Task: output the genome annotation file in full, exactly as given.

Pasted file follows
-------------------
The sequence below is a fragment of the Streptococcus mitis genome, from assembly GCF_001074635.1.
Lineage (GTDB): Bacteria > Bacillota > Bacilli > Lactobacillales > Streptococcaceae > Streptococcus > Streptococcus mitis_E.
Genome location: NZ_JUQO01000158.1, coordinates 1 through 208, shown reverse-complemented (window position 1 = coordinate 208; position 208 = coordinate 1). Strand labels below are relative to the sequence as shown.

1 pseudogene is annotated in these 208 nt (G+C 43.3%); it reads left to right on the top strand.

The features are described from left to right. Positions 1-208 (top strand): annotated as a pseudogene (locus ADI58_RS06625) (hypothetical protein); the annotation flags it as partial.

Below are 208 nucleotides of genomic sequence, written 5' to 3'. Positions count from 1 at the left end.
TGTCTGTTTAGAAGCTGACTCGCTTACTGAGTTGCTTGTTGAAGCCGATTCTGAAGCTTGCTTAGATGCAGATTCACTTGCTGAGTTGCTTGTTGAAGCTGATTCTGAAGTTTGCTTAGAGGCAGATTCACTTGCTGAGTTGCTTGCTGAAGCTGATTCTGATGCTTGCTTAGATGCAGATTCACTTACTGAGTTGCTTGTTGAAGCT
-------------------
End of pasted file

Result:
The sequence below is a fragment of the Streptococcus mitis genome, from assembly GCF_001074635.1.
Lineage (GTDB): Bacteria > Bacillota > Bacilli > Lactobacillales > Streptococcaceae > Streptococcus > Streptococcus mitis_E.
Genome location: NZ_JUQO01000158.1, coordinates 1 through 208, shown reverse-complemented (window position 1 = coordinate 208; position 208 = coordinate 1). Strand labels below are relative to the sequence as shown.

1 pseudogene is annotated in these 208 nt (G+C 43.3%); it reads left to right on the top strand.

The features are described from left to right. Positions 1-208 (top strand): annotated as a pseudogene (locus ADI58_RS06625) (hypothetical protein); the annotation flags it as partial.

Below are 208 nucleotides of genomic sequence, written 5' to 3'. Positions count from 1 at the left end.
TGTCTGTTTAGAAGCTGACTCGCTTACTGAGTTGCTTGTTGAAGCCGATTCTGAAGCTTGCTTAGATGCAGATTCACTTGCTGAGTTGCTTGTTGAAGCTGATTCTGAAGTTTGCTTAGAGGCAGATTCACTTGCTGAGTTGCTTGCTGAAGCTGATTCTGATGCTTGCTTAGATGCAGATTCACTTACTGAGTTGCTTGTTGAAGCT